1812 in the United Kingdom
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Events from the year 1812 in the United Kingdom. The United Kingdom is still involved in the Napoleonic Wars with France and its attempts to stop French trade lead to the War of 1812 with the United States. Arthur Wellesley, Marquess of Wellington, is active in the Peninsular War in Spain. The year also marks the only assassination of a Prime Minister of the United Kingdom when Spencer Perceval is shot.
- Monarch - George III
- Prime Minister - Spencer Perceval, Tory (until 11 May), Earl of Liverpool, Tory
- February - Framebreaking Act imposes the death penalty for Luddites.
- 27 February - Poet Lord Byron gives his first address as a member of the House of Lords, in defence of Luddite violence against Industrialism in his home county of Nottinghamshire.
- 15 March - Luddites attack wool processing factory of Frank Vickerman in West Yorkshire.
- 16 March–6 April – Siege of Badajoz (Peninsular War): The Anglo-Portuguese Army, under the Earl of Wellington, besieges Badajoz in Spain and forces surrender of the French garrison.
- 4 April - U.S. President James Madison enacted a ninety-day embargo on trade with the United Kingdom.
- 11 May - Bankrupt banker John Bellingham assassinates the Prime Minister Spencer Perceval in the lobby of the House of Commons.
- 25 May - Felling mine disaster: Mine explosion at Felling colliery near Jarrow — 96 dead.
- 8 June - Robert Jenkinson, 2nd Earl of Liverpool (Tory) becomes Prime Minister. Aged 42 at accession, he will hold the office for almost fifteen years, the second longest-serving Prime Minister of the United Kingdom after Pitt the Younger, who was in office for a total of 30 years across his two premierships.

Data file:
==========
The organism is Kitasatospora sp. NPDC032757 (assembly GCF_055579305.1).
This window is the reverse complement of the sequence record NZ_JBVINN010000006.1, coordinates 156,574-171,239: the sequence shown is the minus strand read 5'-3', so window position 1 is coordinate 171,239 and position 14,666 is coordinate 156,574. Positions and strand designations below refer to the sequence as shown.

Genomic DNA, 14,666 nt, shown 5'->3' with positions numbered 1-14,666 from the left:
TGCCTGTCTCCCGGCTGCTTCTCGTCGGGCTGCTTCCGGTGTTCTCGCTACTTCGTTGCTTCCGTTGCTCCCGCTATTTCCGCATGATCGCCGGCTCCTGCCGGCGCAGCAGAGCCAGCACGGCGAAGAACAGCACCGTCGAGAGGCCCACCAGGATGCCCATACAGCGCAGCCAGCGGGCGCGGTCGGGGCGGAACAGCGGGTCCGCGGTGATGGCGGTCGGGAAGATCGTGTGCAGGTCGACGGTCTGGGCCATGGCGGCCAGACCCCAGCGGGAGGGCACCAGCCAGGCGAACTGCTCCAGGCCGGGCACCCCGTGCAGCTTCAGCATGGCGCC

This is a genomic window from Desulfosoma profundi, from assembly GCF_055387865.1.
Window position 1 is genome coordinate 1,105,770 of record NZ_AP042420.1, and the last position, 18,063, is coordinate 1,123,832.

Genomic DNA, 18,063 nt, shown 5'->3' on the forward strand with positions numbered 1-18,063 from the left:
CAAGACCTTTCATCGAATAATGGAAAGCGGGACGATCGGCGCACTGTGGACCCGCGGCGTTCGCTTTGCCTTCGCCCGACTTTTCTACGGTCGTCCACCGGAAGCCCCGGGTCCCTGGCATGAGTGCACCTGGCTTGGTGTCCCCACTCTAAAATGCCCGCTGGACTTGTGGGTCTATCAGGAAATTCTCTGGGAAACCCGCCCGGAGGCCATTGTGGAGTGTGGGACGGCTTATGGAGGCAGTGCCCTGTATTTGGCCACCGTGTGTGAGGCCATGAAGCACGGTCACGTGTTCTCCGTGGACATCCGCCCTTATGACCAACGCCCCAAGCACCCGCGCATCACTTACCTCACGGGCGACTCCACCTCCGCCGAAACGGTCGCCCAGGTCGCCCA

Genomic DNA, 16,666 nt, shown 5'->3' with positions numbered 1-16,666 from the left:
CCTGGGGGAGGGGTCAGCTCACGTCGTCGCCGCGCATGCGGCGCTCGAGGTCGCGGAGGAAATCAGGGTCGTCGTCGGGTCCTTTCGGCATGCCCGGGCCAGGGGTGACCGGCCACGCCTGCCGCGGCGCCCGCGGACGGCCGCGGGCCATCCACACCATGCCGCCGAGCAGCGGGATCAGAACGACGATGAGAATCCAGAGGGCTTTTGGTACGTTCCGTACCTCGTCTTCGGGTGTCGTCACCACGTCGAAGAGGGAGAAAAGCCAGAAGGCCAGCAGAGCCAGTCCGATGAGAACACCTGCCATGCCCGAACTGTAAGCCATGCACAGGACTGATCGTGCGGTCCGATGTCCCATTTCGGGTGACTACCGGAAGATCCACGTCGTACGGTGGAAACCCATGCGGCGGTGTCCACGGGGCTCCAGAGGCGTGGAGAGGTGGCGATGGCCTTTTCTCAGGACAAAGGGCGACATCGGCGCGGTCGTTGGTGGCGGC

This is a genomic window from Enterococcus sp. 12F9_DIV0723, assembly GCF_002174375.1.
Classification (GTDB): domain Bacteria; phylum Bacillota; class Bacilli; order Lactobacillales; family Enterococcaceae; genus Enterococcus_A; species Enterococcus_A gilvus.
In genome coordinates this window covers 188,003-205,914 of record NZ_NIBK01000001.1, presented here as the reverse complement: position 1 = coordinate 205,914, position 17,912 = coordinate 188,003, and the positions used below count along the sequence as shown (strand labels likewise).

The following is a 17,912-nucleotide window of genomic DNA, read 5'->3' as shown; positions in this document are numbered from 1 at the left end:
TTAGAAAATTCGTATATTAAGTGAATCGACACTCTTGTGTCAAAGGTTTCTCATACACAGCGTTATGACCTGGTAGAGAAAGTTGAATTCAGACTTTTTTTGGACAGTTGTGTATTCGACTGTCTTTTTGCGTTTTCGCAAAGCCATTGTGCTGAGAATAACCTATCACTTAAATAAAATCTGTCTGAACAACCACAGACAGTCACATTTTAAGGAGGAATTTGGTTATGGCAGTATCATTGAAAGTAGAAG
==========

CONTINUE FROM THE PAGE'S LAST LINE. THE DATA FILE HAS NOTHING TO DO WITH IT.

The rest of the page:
- 18 June - The War of 1812 begins between the United States and the United Kingdom.
- 18 July - The Treaty of Orebro brings an end to the Anglo-Russian War and the Anglo-Swedish War.
- 22 July - Peninsular War: At the Battle of Salamanca, British forces led by Lord Wellington defeat French troops near Salamanca in Spain.
- August - Henry Bell's PS Comet begins a passenger service on the River Clyde between Glasgow and Greenock, the first commercially successful steamboat service in Europe.
- 12 August - Peninsular War: Wellington enters Madrid following the Battle of Salamanca.
- 16 August - War of 1812: American General William Hull surrenders Fort Detroit without a fight to the British Army.
- 19 August - War of 1812: USS Constitution defeats the British frigate Guerrière off the coast of Nova Scotia.
- 5 October–10 November: A general election sees victory for the Tory Party under Robert Jenkinson, 2nd Earl of Liverpool.
- 9 October - War of 1812: In a naval engagement on Lake Erie, American forces capture two British ships, HMS Detroit and HMS Caledonia.
- 13 October - War of 1812: Battle of Queenston Heights - As part of the Niagara campaign in Ontario, Canada, American forces under General Stephen Van Rensselaer are repulsed from invading Canada by British and native troops led by Sir Isaac Brock (although he dies during the battle).
- 7 November - HMS Victory is retired from front-line service.
- First two cantos of Lord Byron's Childe Harold's Pilgrimage. This sells out in five days, giving rise to Byron's comment "I awoke one morning and found myself famous".
- Sir Richard Colt Hoare's study The Ancient History of South Wiltshire, one of the earliest works to use evidence from archaeology.
- James and Horace Smith's parodies Rejected Addresses.
- 7 February - Charles Dickens, writer (died 1870)
- 1 March - Augustus Pugin, English-born architect (died 1852)
- 7 May - Robert Browning, poet (died 1889)
- 12 May - Edward Lear, artist, illustrator and writer (died 1888)
- 25 November - Henry Mayhew, writer (died 1887)
- 23 December - Samuel Smiles, author and reformer (died 1904)
- 23 January - Robert Craufurd, general (mortally wounded in battle) (born 1764)
- 11 May - Spencer Perceval, Prime Minister (assassinated) (born 1762)
- 18 May - John Bellingham, Perceval's killer (executed) (born c. 1769)
- 13 October - Isaac Brock, British general (killed in battle) (born 1769)
- Palmer, Alan; Veronica (1992). The Chronology of British History. London: Century Ltd. pp. 240–241. ISBN 0-7126-5616-2.
- Penguin Pocket On This Day. Penguin Reference Library. 2006. ISBN 0-14-102715-0.
- McCrorie, Ian (1986). Clyde Pleasure Steamers. Greenock: Orr, Pollock & Co. Ltd. ISBN 1-869850-00-9.
- "Icons, a portrait of England 1800-1820". Archived from the original on 17 October 2007. Retrieved 2007-09-11.
- Spengler-Axiopoulos, Barbara (1 July 2006), Der skeptische Kosmopolit (in German), NZZ